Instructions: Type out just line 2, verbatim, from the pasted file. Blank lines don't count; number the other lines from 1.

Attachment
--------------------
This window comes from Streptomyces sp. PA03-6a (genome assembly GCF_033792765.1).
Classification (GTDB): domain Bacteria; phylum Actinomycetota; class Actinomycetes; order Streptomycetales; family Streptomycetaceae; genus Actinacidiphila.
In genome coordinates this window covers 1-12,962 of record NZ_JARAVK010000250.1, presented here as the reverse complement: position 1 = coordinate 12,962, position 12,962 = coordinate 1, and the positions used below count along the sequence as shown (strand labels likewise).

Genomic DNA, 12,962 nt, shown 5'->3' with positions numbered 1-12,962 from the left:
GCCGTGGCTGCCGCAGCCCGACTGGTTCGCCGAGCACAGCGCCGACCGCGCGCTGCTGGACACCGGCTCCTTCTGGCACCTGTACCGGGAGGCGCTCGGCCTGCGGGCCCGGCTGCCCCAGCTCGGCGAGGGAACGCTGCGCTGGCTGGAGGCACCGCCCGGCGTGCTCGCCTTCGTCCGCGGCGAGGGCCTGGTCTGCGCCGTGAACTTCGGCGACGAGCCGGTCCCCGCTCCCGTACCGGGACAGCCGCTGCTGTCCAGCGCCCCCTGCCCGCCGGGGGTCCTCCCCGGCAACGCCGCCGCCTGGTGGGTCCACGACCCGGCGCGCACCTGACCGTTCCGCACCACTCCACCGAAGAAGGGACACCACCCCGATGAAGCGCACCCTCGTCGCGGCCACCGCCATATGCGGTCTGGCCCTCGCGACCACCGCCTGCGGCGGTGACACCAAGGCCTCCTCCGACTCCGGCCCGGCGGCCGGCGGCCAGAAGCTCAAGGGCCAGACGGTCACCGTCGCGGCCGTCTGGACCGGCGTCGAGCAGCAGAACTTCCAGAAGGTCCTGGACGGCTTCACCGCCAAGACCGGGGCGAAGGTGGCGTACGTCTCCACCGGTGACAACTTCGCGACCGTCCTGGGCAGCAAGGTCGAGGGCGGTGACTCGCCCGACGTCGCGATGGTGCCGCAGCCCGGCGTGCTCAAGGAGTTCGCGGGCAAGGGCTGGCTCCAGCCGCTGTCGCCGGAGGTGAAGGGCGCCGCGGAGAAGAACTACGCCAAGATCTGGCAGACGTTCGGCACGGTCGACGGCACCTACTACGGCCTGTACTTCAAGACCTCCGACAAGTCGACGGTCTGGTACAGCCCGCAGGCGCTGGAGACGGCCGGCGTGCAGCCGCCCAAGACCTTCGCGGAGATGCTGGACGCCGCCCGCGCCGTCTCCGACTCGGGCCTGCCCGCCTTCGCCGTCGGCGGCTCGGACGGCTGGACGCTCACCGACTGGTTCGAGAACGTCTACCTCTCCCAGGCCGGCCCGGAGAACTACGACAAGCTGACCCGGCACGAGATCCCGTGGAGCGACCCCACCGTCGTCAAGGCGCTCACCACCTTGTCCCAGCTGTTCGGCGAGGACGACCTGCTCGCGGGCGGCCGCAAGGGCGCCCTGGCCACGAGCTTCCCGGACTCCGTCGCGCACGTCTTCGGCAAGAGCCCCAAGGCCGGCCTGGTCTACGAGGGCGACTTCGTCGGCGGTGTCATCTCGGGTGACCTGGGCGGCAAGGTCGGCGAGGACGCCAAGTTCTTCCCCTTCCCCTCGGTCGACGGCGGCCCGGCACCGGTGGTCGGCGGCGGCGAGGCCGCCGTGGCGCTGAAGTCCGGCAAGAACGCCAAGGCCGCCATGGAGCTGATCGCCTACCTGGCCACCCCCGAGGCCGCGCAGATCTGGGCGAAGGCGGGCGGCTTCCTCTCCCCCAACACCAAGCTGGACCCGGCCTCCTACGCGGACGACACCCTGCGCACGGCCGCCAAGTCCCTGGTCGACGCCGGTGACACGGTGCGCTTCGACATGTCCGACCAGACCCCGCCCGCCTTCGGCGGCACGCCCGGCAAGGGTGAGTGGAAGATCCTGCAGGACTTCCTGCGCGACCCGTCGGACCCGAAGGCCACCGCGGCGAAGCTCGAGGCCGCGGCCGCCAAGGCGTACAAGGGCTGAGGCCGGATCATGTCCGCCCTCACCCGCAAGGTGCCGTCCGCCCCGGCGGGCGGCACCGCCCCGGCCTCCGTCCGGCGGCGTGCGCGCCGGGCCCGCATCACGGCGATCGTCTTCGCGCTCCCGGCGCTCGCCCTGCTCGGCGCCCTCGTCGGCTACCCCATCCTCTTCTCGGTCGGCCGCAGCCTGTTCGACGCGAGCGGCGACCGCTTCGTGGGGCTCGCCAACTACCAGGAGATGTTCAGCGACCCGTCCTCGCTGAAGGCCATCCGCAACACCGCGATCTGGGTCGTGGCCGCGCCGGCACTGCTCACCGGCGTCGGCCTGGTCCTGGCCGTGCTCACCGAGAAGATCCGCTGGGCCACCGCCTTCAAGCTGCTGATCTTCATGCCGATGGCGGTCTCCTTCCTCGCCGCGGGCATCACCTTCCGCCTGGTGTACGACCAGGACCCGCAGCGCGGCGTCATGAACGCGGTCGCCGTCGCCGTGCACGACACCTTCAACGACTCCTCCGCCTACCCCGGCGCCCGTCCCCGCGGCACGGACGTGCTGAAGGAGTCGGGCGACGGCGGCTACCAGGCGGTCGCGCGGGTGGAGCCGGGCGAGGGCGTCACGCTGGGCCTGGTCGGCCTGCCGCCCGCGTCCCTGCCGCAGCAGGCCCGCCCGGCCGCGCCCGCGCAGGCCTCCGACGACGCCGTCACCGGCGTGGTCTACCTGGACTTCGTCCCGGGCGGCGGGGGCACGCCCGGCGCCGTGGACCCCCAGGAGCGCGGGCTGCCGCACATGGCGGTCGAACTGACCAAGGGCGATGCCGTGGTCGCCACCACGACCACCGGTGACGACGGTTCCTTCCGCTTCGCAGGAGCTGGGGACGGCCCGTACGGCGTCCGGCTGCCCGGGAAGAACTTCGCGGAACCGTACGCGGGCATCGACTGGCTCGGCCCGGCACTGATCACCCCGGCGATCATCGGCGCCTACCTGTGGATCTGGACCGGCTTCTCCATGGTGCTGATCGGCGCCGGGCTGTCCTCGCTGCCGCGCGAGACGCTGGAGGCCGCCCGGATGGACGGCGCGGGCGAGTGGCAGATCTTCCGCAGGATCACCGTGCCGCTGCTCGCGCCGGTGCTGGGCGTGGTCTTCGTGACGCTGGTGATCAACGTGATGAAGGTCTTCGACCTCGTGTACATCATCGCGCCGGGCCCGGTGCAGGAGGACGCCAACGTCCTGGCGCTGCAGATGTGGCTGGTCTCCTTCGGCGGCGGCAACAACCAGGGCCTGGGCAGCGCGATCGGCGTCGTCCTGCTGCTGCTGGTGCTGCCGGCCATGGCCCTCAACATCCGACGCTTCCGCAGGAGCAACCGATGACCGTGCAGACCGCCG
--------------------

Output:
Classification (GTDB): domain Bacteria; phylum Actinomycetota; class Actinomycetes; order Streptomycetales; family Streptomycetaceae; genus Actinacidiphila.